(Per Adam Lehman at our UG tour meeting last week)

Comment 10 by Steven Esser posted on 6/22/2009 at 8:51 PM

@todd sharp: Can ORM's such as Hibernate and Transfer not work with multiple datasources? Or was it just a generally 'wanted' feature in this case.

Comment 11 by todd sharp posted on 6/22/2009 at 9:13 PM

@Steven - To be honest, I'm not sure the answer to that. Maybe Ray knows - he's travelling today if I remember correctly so let's see what he says later.

Comment 12 by Raymond Camden posted on 6/22/2009 at 11:26 PM

Afaik, Transfer is one DSN only. Not sure about Hibernate. To be honest, this doesn't concern me too much. In the 15 years I've been in dev, I think I've had 2 clients who needed multiple, and even then, the second one was used maybe 10% of the time, so this new CF9 feature will still be pretty useful in cases where you might have multiple DSNs in play.

Comment 13 by Raymond Camden posted on 6/23/2009 at 12:06 AM

Jody, this is a bit off topic. Can you ping me directly via my contact form?

Comment 14 by Sean Corfield posted on 6/23/2009 at 6:25 AM

@Steven, ORMs operate on a single data source because the syntax tends to be:

obj = orm.load(objectID);

... do stuff to obj ...

obj.save(); // or orm.save(obj);

So the data source is bound into the ORM essentially at initialization time.

With Transfer, you can have multiple Transfer factory instances, one per data source, if you want but, like Ray says, most applications have one main transactional data source and perhaps a separate reporting data source (for which you would not use ORM).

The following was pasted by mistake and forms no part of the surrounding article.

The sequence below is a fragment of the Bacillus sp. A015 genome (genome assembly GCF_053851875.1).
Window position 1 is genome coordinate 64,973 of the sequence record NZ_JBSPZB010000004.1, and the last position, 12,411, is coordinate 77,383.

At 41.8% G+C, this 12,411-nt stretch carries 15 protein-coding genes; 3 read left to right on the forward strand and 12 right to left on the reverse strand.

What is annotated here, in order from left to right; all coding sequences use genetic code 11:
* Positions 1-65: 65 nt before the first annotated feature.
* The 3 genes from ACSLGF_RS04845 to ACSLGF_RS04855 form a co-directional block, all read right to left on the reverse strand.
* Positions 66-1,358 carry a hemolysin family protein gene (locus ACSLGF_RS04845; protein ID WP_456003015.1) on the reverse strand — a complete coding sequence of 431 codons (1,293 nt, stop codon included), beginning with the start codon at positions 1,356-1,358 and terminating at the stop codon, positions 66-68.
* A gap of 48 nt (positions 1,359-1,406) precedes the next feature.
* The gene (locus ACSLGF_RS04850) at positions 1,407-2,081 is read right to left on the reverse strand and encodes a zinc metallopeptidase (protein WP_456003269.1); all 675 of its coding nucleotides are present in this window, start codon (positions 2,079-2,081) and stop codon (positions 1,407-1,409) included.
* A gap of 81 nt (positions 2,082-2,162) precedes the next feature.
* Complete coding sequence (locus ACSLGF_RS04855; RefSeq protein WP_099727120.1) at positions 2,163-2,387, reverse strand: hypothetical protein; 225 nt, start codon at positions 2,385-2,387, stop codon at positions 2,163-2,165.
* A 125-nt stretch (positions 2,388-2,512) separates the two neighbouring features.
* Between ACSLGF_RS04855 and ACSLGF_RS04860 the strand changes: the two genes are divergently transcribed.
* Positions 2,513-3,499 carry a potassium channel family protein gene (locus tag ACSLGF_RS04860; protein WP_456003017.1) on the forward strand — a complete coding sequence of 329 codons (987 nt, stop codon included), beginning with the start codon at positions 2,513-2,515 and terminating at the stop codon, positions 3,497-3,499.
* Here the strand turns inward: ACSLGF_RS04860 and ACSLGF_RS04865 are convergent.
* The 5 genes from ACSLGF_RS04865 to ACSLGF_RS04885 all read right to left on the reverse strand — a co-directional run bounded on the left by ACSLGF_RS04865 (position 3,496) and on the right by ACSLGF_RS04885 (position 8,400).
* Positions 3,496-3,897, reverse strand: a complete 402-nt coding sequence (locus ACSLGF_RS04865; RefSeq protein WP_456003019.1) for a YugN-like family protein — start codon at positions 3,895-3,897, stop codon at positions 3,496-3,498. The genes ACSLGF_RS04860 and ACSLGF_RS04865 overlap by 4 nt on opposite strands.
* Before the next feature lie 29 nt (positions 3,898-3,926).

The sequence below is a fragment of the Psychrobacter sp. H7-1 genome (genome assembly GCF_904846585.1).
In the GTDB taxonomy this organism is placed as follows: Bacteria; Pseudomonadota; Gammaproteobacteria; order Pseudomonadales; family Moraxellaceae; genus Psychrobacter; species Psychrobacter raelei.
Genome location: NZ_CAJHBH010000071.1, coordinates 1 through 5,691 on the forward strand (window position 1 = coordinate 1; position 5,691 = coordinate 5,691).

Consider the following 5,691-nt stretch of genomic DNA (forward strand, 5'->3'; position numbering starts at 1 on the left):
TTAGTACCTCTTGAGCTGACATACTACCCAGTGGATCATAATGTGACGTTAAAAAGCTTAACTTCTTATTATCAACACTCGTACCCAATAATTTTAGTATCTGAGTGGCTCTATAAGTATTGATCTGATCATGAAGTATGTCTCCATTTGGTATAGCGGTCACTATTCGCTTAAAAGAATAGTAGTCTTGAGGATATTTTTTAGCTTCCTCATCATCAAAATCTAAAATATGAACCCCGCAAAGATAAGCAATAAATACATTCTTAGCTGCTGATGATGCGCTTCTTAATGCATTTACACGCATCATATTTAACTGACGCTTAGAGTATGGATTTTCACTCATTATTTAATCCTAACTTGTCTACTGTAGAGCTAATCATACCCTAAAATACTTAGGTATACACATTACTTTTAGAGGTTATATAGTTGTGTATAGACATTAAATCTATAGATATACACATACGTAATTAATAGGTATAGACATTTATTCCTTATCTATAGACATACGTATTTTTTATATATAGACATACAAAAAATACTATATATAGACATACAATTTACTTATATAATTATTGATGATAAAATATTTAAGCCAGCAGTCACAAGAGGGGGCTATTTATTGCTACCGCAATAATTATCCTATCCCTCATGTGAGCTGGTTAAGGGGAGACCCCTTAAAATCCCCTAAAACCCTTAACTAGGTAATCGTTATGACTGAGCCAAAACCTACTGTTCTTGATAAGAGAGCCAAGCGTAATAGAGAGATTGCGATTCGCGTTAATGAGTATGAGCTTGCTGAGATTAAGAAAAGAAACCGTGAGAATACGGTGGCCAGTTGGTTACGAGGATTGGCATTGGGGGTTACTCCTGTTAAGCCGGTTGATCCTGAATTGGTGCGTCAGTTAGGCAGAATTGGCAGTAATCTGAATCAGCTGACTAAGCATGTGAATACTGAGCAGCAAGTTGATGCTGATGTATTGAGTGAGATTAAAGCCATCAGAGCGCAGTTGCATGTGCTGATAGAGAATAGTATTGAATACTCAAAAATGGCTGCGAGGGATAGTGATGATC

I suspect it would make the Hibernate integration more difficult to use if there had to be some way to have separate instances per data source. Based on what Adobe has shown of Hibernate integration, it looks like they've spent a lot of time on making it very easy to use.

Comment 15 by Gary Funk posted on 6/23/2009 at 6:39 AM

I think only the government uses more than one datasource. In my office, our main CF server connects to two MySQL servers and one DB2 server on an AS400, and one other datasource on our FECS server. The two main sources are the DR2 and one of the MySQL servers. That makes up about 85% with the DB2 coming in at about 35%.

Comment 16 by todd sharp posted on 6/23/2009 at 6:49 AM

Is that liberal math? 85%+35% != 100%....

Comment 17 by Gary Funk posted on 6/23/2009 at 8:28 AM

No, of the 85%, 35% is DB2

Comment 18 by todd sharp posted on 6/23/2009 at 4:52 PM

@Gary - It was a joke ;)

Comment 19 by Gary Funk posted on 6/23/2009 at 5:20 PM

You're telling me. All these servers and connections. Just so we can know when it's time to go to lunch and take our breaks.